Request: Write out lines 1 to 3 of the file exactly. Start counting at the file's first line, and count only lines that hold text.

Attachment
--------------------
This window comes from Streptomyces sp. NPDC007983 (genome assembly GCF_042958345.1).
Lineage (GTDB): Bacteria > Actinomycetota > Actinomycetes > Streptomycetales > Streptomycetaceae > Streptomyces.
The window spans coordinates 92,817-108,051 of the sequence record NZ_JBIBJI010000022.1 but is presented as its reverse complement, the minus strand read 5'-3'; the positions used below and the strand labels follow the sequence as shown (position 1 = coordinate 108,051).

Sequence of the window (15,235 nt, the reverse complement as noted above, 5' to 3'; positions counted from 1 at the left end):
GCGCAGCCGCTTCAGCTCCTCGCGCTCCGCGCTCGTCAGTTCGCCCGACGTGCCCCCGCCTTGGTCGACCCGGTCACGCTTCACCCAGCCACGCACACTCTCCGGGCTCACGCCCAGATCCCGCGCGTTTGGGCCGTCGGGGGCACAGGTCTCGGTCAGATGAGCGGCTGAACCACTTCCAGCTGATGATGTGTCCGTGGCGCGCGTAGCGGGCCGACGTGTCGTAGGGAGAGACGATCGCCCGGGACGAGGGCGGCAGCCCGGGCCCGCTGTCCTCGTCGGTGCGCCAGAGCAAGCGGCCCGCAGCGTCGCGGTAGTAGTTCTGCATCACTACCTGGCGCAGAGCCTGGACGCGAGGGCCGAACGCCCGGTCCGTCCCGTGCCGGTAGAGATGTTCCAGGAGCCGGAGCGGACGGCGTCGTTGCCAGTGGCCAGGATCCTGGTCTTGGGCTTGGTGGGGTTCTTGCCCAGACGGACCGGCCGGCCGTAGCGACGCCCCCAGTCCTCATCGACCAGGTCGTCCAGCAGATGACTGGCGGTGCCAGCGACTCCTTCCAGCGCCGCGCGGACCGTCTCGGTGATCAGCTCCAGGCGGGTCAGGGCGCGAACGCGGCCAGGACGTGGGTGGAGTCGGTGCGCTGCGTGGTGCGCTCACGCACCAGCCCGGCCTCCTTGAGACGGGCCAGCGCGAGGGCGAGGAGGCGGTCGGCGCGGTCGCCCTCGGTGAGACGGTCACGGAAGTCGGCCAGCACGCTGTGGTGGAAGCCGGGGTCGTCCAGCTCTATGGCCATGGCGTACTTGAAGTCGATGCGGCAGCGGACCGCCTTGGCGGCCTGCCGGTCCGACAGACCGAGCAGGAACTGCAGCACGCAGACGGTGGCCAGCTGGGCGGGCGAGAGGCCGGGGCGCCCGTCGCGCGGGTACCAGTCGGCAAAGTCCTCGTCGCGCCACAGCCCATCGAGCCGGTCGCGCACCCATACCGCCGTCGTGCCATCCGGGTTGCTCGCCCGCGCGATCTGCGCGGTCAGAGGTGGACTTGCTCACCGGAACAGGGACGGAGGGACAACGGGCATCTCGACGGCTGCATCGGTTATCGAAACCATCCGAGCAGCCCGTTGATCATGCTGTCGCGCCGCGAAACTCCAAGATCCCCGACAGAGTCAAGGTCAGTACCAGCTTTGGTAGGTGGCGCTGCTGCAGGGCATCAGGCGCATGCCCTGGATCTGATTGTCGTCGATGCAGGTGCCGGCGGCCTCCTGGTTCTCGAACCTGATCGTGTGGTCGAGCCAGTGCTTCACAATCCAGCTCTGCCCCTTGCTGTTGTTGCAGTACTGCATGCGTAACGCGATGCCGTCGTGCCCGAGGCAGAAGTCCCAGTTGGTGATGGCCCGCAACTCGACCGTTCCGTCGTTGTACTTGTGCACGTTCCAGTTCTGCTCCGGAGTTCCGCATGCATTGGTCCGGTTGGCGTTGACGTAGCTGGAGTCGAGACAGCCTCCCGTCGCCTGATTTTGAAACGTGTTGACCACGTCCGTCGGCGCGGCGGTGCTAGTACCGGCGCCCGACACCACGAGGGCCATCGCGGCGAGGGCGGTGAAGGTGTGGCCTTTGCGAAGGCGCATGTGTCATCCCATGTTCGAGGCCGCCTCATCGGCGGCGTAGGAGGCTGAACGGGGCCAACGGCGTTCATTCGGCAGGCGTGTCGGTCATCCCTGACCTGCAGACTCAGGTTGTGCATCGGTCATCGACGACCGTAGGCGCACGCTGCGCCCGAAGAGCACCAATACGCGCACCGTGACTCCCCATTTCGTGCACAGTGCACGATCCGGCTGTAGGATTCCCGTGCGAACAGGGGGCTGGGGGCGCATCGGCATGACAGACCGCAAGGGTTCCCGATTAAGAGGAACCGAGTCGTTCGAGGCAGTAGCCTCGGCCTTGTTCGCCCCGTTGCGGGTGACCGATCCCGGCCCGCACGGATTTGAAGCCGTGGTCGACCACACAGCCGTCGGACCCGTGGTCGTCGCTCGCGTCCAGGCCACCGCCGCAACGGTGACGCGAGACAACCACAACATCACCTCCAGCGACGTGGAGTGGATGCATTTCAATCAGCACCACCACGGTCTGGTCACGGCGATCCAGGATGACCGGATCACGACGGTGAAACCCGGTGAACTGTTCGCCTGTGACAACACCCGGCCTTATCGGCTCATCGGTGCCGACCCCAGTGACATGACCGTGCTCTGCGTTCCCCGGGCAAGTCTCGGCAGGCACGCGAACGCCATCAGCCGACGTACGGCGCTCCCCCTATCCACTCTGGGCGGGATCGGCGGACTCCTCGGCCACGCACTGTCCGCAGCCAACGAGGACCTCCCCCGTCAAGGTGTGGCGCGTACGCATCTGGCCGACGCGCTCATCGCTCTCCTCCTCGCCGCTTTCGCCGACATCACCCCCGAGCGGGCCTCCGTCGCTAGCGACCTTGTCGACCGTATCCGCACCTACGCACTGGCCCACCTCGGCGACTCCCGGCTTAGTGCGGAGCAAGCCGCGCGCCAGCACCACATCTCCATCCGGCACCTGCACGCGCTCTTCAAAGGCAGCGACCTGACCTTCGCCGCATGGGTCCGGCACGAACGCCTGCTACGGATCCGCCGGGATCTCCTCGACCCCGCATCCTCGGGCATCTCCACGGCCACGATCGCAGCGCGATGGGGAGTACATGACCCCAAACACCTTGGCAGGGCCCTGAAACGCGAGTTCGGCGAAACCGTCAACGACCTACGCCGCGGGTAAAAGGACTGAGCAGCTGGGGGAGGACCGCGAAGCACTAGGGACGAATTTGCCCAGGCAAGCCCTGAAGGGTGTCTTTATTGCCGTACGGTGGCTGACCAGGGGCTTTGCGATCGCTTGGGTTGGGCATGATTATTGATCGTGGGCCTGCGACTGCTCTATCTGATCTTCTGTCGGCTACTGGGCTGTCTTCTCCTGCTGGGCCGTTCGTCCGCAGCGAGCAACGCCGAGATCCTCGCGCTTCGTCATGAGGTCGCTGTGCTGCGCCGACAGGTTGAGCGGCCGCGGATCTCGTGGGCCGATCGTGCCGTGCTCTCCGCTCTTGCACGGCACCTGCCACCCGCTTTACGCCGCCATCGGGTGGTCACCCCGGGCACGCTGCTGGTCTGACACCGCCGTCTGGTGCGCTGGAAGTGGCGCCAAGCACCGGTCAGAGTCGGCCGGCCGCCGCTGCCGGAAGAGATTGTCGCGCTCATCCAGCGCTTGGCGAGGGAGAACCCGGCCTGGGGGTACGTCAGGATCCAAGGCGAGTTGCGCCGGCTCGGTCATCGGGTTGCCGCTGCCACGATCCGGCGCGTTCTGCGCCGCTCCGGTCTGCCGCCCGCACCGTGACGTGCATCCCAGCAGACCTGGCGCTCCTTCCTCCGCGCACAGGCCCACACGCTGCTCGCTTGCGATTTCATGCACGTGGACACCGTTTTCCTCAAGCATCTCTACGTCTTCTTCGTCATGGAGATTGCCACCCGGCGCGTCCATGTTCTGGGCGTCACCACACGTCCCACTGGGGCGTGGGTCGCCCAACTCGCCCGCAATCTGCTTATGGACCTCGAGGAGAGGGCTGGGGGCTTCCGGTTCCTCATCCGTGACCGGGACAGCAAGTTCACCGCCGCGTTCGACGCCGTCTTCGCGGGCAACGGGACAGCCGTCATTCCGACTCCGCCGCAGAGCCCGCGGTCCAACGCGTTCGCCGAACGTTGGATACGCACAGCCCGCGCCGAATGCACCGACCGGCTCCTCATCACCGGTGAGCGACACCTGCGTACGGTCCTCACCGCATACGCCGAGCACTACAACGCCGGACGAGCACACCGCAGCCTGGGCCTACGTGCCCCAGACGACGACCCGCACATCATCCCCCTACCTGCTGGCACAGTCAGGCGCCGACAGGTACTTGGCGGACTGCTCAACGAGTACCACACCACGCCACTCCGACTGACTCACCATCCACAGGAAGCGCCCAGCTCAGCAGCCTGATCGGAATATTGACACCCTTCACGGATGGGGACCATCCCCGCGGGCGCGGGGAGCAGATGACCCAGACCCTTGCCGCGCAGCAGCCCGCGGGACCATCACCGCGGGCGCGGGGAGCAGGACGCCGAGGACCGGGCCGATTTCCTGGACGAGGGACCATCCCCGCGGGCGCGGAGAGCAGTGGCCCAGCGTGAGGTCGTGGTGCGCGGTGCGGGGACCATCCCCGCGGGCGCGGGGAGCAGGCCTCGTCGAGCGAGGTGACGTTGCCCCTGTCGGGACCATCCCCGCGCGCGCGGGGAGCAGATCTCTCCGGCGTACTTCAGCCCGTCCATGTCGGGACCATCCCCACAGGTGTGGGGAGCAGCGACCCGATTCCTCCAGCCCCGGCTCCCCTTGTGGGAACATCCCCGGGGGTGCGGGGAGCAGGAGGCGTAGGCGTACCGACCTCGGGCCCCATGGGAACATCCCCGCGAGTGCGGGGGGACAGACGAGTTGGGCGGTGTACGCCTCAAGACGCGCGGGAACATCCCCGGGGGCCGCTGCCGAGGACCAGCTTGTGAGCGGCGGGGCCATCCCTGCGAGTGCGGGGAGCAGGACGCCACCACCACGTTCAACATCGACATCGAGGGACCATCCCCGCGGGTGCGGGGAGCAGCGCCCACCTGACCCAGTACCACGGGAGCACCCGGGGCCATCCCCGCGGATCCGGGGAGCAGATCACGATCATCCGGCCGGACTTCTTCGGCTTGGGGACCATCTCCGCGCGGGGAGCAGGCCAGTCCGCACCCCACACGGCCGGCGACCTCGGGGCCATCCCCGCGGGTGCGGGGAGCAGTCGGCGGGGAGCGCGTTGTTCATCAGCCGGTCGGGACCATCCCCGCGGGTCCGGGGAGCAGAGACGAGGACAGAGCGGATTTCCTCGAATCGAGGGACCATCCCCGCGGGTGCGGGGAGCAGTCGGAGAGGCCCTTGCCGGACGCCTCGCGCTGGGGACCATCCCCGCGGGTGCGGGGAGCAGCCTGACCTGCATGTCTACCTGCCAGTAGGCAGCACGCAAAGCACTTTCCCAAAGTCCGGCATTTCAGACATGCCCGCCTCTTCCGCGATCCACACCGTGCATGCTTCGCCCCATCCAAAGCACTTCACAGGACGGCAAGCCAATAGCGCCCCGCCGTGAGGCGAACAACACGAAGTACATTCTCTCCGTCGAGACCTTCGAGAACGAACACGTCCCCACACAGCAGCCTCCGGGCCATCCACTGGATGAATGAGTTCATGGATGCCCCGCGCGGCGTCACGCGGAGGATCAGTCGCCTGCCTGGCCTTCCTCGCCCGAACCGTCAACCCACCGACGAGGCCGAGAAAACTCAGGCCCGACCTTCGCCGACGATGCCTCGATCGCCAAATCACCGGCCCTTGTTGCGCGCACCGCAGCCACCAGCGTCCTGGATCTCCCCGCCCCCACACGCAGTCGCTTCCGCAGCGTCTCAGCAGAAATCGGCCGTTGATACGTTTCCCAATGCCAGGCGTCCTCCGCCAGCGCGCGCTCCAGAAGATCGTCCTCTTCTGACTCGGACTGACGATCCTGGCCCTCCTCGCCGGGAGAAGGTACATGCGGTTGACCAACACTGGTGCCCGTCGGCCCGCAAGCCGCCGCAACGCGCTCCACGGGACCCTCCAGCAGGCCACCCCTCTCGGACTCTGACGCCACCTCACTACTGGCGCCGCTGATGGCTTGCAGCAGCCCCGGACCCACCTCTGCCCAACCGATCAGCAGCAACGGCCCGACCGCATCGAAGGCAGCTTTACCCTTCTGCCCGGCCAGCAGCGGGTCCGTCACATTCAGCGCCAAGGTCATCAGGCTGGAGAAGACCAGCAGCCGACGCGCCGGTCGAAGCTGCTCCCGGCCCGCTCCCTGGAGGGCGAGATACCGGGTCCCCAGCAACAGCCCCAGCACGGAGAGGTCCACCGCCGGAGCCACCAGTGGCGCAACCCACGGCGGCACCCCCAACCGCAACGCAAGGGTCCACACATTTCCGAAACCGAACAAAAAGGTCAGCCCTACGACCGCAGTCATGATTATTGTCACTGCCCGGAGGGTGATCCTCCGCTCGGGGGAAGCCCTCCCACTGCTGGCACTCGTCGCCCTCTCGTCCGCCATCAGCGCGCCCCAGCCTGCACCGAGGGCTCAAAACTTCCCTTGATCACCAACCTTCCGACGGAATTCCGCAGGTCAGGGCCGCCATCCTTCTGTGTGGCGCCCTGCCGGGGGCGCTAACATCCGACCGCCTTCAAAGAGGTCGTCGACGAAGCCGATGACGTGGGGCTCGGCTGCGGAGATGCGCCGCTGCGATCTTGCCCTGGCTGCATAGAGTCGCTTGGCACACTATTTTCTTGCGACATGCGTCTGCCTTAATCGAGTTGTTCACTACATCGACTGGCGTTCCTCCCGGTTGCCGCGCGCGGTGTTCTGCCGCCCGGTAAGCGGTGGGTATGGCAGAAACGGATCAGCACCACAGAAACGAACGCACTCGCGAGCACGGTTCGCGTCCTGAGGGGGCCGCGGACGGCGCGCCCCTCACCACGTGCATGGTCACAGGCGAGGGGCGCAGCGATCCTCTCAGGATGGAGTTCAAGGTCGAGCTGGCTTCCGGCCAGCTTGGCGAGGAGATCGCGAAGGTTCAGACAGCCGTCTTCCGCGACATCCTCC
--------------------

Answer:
This window comes from Streptomyces sp. NPDC007983 (genome assembly GCF_042958345.1).
Lineage (GTDB): Bacteria > Actinomycetota > Actinomycetes > Streptomycetales > Streptomycetaceae > Streptomyces.
The window spans coordinates 92,817-108,051 of the sequence record NZ_JBIBJI010000022.1 but is presented as its reverse complement, the minus strand read 5'-3'; the positions used below and the strand labels follow the sequence as shown (position 1 = coordinate 108,051).